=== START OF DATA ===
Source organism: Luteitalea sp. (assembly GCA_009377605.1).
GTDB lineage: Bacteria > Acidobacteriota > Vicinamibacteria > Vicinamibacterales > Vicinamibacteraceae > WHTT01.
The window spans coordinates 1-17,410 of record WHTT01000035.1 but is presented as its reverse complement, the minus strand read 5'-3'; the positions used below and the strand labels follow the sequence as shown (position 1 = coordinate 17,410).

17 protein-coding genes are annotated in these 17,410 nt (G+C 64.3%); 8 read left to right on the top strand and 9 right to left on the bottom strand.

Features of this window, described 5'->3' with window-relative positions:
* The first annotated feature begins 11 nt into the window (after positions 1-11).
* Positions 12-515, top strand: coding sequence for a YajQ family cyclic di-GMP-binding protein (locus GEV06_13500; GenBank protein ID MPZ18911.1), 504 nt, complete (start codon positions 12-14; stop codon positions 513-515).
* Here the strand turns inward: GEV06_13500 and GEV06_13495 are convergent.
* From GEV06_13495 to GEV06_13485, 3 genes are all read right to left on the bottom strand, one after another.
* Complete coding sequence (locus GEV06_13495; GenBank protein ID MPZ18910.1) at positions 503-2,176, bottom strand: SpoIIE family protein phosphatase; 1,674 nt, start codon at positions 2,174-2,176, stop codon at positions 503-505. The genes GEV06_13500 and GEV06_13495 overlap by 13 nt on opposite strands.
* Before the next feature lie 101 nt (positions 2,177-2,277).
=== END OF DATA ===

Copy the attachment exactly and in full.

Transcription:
Source organism: Luteitalea sp. (assembly GCA_009377605.1).
GTDB lineage: Bacteria > Acidobacteriota > Vicinamibacteria > Vicinamibacterales > Vicinamibacteraceae > WHTT01.
The window spans coordinates 1-17,410 of record WHTT01000035.1 but is presented as its reverse complement, the minus strand read 5'-3'; the positions used below and the strand labels follow the sequence as shown (position 1 = coordinate 17,410).

17 protein-coding genes are annotated in these 17,410 nt (G+C 64.3%); 8 read left to right on the top strand and 9 right to left on the bottom strand.

Features of this window, described 5'->3' with window-relative positions:
* The first annotated feature begins 11 nt into the window (after positions 1-11).
* Positions 12-515, top strand: coding sequence for a YajQ family cyclic di-GMP-binding protein (locus GEV06_13500; GenBank protein ID MPZ18911.1), 504 nt, complete (start codon positions 12-14; stop codon positions 513-515).
* Here the strand turns inward: GEV06_13500 and GEV06_13495 are convergent.
* From GEV06_13495 to GEV06_13485, 3 genes are all read right to left on the bottom strand, one after another.
* Complete coding sequence (locus GEV06_13495; GenBank protein ID MPZ18910.1) at positions 503-2,176, bottom strand: SpoIIE family protein phosphatase; 1,674 nt, start codon at positions 2,174-2,176, stop codon at positions 503-505. The genes GEV06_13500 and GEV06_13495 overlap by 13 nt on opposite strands.
* Before the next feature lie 101 nt (positions 2,177-2,277).